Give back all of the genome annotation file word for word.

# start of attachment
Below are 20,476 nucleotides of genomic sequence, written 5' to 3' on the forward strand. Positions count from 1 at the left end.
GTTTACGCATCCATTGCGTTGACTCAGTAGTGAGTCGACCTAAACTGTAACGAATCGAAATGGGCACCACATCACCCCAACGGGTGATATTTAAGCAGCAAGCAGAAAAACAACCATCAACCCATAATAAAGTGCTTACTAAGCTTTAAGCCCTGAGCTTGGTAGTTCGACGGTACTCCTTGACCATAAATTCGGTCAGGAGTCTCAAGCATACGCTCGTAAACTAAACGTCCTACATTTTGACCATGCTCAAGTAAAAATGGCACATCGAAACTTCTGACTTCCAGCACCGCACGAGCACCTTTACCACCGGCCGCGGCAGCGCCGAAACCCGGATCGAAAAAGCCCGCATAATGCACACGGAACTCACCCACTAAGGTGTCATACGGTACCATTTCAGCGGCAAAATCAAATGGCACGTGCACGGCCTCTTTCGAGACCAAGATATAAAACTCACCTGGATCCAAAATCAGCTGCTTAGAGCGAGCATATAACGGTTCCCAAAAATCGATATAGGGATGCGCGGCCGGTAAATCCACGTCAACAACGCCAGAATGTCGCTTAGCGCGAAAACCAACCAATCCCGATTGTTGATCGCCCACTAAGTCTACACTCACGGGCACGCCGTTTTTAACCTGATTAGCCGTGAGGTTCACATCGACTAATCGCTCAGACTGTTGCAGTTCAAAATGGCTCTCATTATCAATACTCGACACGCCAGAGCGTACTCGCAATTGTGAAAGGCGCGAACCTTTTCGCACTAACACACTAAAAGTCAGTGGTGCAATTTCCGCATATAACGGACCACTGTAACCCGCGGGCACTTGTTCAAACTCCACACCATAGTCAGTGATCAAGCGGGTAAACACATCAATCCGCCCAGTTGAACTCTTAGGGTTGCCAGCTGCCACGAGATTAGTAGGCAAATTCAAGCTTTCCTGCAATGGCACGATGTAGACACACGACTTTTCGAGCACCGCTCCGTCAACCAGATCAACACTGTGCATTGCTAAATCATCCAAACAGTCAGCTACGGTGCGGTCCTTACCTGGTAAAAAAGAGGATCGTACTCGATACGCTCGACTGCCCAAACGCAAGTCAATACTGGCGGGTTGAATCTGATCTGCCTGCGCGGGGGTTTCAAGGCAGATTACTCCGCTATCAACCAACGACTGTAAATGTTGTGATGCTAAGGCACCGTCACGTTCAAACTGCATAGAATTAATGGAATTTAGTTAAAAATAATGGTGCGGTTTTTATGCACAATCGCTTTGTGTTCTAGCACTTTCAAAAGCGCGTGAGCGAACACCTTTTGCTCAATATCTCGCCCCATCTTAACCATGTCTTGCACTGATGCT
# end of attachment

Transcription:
Below are 20,476 nucleotides of genomic sequence, written 5' to 3' on the forward strand. Positions count from 1 at the left end.
GTTTACGCATCCATTGCGTTGACTCAGTAGTGAGTCGACCTAAACTGTAACGAATCGAAATGGGCACCACATCACCCCAACGGGTGATATTTAAGCAGCAAGCAGAAAAACAACCATCAACCCATAATAAAGTGCTTACTAAGCTTTAAGCCCTGAGCTTGGTAGTTCGACGGTACTCCTTGACCATAAATTCGGTCAGGAGTCTCAAGCATACGCTCGTAAACTAAACGTCCTACATTTTGACCATGCTCAAGTAAAAATGGCACATCGAAACTTCTGACTTCCAGCACCGCACGAGCACCTTTACCACCGGCCGCGGCAGCGCCGAAACCCGGATCGAAAAAGCCCGCATAATGCACACGGAACTCACCCACTAAGGTGTCATACGGTACCATTTCAGCGGCAAAATCAAATGGCACGTGCACGGCCTCTTTCGAGACCAAGATATAAAACTCACCTGGATCCAAAATCAGCTGCTTAGAGCGAGCATATAACGGTTCCCAAAAATCGATATAGGGATGCGCGGCCGGTAAATCCACGTCAACAACGCCAGAATGTCGCTTAGCGCGAAAACCAACCAATCCCGATTGTTGATCGCCCACTAAGTCTACACTCACGGGCACGCCGTTTTTAACCTGATTAGCCGTGAGGTTCACATCGACTAATCGCTCAGACTGTTGCAGTTCAAAATGGCTCTCATTATCAATACTCGACACGCCAGAGCGTACTCGCAATTGTGAAAGGCGCGAACCTTTTCGCACTAACACACTAAAAGTCAGTGGTGCAATTTCCGCATATAACGGACCACTGTAACCCGCGGGCACTTGTTCAAACTCCACACCATAGTCAGTGATCAAGCGGGTAAACACATCAATCCGCCCAGTTGAACTCTTAGGGTTGCCAGCTGCCACGAGATTAGTAGGCAAATTCAAGCTTTCCTGCAATGGCACGATGTAGACACACGACTTTTCGAGCACCGCTCCGTCAACCAGATCAACACTGTGCATTGCTAAATCATCCAAACAGTCAGCTACGGTGCGGTCCTTACCTGGTAAAAAAGAGGATCGTACTCGATACGCTCGACTGCCCAAACGCAAGTCAATACTGGCGGGTTGAATCTGATCTGCCTGCGCGGGGGTTTCAAGGCAGATTACTCCGCTATCAACCAACGACTGTAAATGTTGTGATGCTAAGGCACCGTCACGTTCAAACTGCATAGAATTAATGGAATTTAGTTAAAAATAATGGTGCGGTTTTTATGCACAATCGCTTTGTGTTCTAGCACTTTCAAAAGCGCGTGAGCGAACACCTTTTGCTCAATATCTCGCCCCATCTTAACCATGTCTTGCACTGATGCT